Vietnam has received $72 million in ODA from a range of bilateral and multilateral donors and other organizations.
More than 20 years ago a roundtable on official development assistance (ODA) to Vietnam was held in Paris, France, marking the start of cooperative relations between Vietnam and the international donor community.
Twenty years on and Vietnam has worked with over 50 bilateral and multilateral donors providing ODA and preferential loans for most sectors in the economy and in society, the “Attracting and Utilizing ODA in Vietnam: a 20 Year Review” symposium on August 7 heard.
Bilateral donors include the governments of Ireland, the UK, Austria, Poland, Belgium, Canada, Kuwait, Denmark, Germany, the Netherlands, South Korea, Hungary, Italy, Luxembourg, Malaysia, the US, Norway, Japan, New Zealand, Australia, Finland, France, the Czech Republic, Spain, Thailand, Sweden, Switzerland, China, and Singapore.
Multilateral donors include international financial institutions and funds such as the World Bank (WB), the International Monetary Fund (IMF), the Asian Development Bank (ADB), the OPEC Fund for International Development (OFID), the Kuwait Fund, the Saudi Fund, the Nordic Development Fund (NDF), and the Nordic Investment Bank (NIB).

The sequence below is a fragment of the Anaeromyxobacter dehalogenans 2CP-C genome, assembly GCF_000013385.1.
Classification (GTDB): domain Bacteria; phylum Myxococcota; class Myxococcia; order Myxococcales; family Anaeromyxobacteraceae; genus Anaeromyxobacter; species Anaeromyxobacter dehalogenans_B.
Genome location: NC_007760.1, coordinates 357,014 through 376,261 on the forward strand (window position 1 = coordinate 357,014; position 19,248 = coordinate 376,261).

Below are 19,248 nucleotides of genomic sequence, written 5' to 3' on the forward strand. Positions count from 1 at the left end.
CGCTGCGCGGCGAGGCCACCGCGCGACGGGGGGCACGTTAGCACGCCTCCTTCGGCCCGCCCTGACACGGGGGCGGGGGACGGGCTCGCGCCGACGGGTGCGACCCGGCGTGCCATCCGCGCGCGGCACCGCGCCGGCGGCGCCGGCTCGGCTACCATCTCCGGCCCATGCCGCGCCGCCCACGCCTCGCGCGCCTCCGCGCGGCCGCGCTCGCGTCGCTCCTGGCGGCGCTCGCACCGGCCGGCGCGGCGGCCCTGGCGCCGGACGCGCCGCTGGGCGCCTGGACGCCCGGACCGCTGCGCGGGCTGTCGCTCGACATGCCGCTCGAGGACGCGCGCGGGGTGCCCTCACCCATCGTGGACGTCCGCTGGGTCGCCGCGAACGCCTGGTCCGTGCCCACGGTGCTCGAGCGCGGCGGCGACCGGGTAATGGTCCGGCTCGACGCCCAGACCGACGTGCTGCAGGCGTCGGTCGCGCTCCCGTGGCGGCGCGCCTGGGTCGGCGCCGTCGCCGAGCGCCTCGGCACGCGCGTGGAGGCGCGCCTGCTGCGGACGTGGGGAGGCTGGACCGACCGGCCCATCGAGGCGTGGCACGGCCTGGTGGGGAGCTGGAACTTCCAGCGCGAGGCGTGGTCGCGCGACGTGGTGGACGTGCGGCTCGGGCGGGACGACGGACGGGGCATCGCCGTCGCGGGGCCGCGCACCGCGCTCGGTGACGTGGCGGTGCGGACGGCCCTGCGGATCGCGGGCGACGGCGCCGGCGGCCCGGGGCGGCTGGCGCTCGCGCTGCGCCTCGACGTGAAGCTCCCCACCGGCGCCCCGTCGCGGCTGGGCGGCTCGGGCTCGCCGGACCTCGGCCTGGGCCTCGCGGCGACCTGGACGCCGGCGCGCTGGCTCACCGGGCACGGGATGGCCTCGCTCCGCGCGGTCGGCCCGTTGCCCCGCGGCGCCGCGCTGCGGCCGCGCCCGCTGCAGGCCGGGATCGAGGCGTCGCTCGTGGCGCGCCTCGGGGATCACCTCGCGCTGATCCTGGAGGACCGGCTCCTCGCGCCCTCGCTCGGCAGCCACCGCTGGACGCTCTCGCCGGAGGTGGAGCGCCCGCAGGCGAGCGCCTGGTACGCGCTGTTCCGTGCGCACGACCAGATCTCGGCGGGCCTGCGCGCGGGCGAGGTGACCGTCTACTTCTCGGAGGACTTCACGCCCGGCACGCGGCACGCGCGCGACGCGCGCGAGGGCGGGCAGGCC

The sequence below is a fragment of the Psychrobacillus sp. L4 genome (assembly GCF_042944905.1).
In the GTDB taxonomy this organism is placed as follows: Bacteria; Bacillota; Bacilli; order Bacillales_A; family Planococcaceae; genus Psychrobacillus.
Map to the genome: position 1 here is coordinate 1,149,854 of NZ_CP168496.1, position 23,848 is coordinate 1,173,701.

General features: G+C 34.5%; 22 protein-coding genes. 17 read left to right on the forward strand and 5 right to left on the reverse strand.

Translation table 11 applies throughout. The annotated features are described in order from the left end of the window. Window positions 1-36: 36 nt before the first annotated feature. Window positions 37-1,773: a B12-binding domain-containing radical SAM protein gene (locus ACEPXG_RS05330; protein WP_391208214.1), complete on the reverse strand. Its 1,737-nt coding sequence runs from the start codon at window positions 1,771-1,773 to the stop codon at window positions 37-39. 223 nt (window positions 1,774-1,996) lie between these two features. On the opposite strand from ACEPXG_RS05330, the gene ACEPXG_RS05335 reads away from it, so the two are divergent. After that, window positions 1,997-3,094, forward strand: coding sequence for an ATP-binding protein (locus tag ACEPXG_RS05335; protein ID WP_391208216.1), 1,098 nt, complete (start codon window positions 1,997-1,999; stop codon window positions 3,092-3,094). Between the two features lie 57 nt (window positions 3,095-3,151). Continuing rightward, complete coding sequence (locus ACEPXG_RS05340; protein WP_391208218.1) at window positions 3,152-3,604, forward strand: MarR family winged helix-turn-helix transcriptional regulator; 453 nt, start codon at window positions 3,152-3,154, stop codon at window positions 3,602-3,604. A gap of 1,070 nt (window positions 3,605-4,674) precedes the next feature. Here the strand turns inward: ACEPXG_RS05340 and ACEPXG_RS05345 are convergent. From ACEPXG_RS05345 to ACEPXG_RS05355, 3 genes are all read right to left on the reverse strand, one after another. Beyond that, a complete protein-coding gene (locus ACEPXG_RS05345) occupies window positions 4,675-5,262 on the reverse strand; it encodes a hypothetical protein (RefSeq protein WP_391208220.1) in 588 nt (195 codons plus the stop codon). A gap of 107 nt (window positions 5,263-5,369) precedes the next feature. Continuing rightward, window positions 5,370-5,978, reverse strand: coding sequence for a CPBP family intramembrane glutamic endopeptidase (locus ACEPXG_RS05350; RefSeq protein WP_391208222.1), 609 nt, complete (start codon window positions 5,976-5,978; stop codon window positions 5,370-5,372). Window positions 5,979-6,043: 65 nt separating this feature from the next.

Other international organizations and intergovernmental organization have also been involved, including the European Union (EU), the United Nations High Commissioner for Refugees (UNHCR), the Joint United Nations Program on HIV/AIDS (UNAIDS), the United Nations Development Program (UNDP), the United Nations Environment Program (UNEP), the Food and Agriculture Organization of the United Nations (FAO), the International Labor Organization (ILO), the World Health Organization (WHO), and many others.
Besides donors providing official development assistance to Vietnam there were more than 600 non-governmental organizations providing around $150 million to $200 million to support hunger eradication and poverty reduction, health, education and training, and the creation of livelihoods for people in rural and mountainous areas.
Although ODA accounts for only 4 per cent of GDP it represents a significant proportion of total investment from the State budget, of about 15 to 17 per cent.
ODA loans have amounted to approximately $72 billion over the past 20 years, which has led to Vietnam’s debt situation falling to an unsafe level, as feared by many experts.